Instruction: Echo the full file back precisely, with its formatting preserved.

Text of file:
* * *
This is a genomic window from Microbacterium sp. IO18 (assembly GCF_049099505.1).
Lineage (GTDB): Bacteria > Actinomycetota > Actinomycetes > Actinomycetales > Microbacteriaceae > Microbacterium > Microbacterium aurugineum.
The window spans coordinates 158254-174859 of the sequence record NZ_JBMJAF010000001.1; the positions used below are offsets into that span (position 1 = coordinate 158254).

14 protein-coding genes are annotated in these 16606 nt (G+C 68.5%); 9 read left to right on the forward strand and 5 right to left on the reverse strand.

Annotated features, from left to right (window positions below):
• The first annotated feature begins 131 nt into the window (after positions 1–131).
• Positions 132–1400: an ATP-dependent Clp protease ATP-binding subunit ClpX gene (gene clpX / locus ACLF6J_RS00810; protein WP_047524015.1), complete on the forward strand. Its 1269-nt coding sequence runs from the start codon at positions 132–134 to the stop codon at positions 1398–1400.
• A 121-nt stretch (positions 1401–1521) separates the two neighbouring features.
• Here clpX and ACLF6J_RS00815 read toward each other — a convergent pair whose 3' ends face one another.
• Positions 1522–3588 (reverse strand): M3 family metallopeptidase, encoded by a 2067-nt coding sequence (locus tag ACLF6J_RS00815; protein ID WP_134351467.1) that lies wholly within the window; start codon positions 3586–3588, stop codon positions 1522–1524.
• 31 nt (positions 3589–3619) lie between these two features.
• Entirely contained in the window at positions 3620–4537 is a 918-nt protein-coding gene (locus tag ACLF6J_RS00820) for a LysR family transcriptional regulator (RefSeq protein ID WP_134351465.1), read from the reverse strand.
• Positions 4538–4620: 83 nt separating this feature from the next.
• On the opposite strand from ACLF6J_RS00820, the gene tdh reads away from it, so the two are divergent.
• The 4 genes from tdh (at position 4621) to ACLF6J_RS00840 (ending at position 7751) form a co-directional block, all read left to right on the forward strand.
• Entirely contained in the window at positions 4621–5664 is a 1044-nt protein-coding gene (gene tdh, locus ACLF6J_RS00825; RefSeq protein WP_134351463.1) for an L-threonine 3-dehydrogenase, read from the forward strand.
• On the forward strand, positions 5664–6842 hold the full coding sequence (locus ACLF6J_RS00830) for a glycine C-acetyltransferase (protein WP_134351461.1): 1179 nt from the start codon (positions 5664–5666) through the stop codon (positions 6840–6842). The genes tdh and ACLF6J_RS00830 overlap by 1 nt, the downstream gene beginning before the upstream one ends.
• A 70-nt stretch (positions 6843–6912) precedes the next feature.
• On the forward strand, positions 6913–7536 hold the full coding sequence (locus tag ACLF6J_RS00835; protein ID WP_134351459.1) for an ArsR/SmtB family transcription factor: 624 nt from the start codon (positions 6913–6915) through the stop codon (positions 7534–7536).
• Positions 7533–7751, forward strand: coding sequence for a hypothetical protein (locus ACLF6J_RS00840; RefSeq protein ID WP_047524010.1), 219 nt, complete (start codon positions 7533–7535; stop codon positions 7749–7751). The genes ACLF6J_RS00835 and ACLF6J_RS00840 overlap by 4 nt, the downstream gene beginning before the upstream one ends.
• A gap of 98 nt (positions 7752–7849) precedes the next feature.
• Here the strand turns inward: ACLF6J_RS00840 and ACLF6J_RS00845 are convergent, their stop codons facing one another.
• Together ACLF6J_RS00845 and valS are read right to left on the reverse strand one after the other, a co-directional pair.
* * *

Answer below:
This is a genomic window from Microbacterium sp. IO18 (assembly GCF_049099505.1).
Lineage (GTDB): Bacteria > Actinomycetota > Actinomycetes > Actinomycetales > Microbacteriaceae > Microbacterium > Microbacterium aurugineum.
The window spans coordinates 158254-174859 of the sequence record NZ_JBMJAF010000001.1; the positions used below are offsets into that span (position 1 = coordinate 158254).

14 protein-coding genes are annotated in these 16606 nt (G+C 68.5%); 9 read left to right on the forward strand and 5 right to left on the reverse strand.

Annotated features, from left to right (window positions below):
• The first annotated feature begins 131 nt into the window (after positions 1–131).
• Positions 132–1400: an ATP-dependent Clp protease ATP-binding subunit ClpX gene (gene clpX / locus ACLF6J_RS00810; protein WP_047524015.1), complete on the forward strand. Its 1269-nt coding sequence runs from the start codon at positions 132–134 to the stop codon at positions 1398–1400.
• A 121-nt stretch (positions 1401–1521) separates the two neighbouring features.
• Here clpX and ACLF6J_RS00815 read toward each other — a convergent pair whose 3' ends face one another.
• Positions 1522–3588 (reverse strand): M3 family metallopeptidase, encoded by a 2067-nt coding sequence (locus tag ACLF6J_RS00815; protein ID WP_134351467.1) that lies wholly within the window; start codon positions 3586–3588, stop codon positions 1522–1524.
• 31 nt (positions 3589–3619) lie between these two features.
• Entirely contained in the window at positions 3620–4537 is a 918-nt protein-coding gene (locus tag ACLF6J_RS00820) for a LysR family transcriptional regulator (RefSeq protein ID WP_134351465.1), read from the reverse strand.
• Positions 4538–4620: 83 nt separating this feature from the next.
• On the opposite strand from ACLF6J_RS00820, the gene tdh reads away from it, so the two are divergent.
• The 4 genes from tdh (at position 4621) to ACLF6J_RS00840 (ending at position 7751) form a co-directional block, all read left to right on the forward strand.
• Entirely contained in the window at positions 4621–5664 is a 1044-nt protein-coding gene (gene tdh, locus ACLF6J_RS00825; RefSeq protein WP_134351463.1) for an L-threonine 3-dehydrogenase, read from the forward strand.
• On the forward strand, positions 5664–6842 hold the full coding sequence (locus ACLF6J_RS00830) for a glycine C-acetyltransferase (protein WP_134351461.1): 1179 nt from the start codon (positions 5664–5666) through the stop codon (positions 6840–6842). The genes tdh and ACLF6J_RS00830 overlap by 1 nt, the downstream gene beginning before the upstream one ends.
• A 70-nt stretch (positions 6843–6912) precedes the next feature.
• On the forward strand, positions 6913–7536 hold the full coding sequence (locus tag ACLF6J_RS00835; protein ID WP_134351459.1) for an ArsR/SmtB family transcription factor: 624 nt from the start codon (positions 6913–6915) through the stop codon (positions 7534–7536).
• Positions 7533–7751, forward strand: coding sequence for a hypothetical protein (locus ACLF6J_RS00840; RefSeq protein ID WP_047524010.1), 219 nt, complete (start codon positions 7533–7535; stop codon positions 7749–7751). The genes ACLF6J_RS00835 and ACLF6J_RS00840 overlap by 4 nt, the downstream gene beginning before the upstream one ends.
• A gap of 98 nt (positions 7752–7849) precedes the next feature.
• Here the strand turns inward: ACLF6J_RS00840 and ACLF6J_RS00845 are convergent, their stop codons facing one another.
• Together ACLF6J_RS00845 and valS are read right to left on the reverse strand one after the other, a co-directional pair.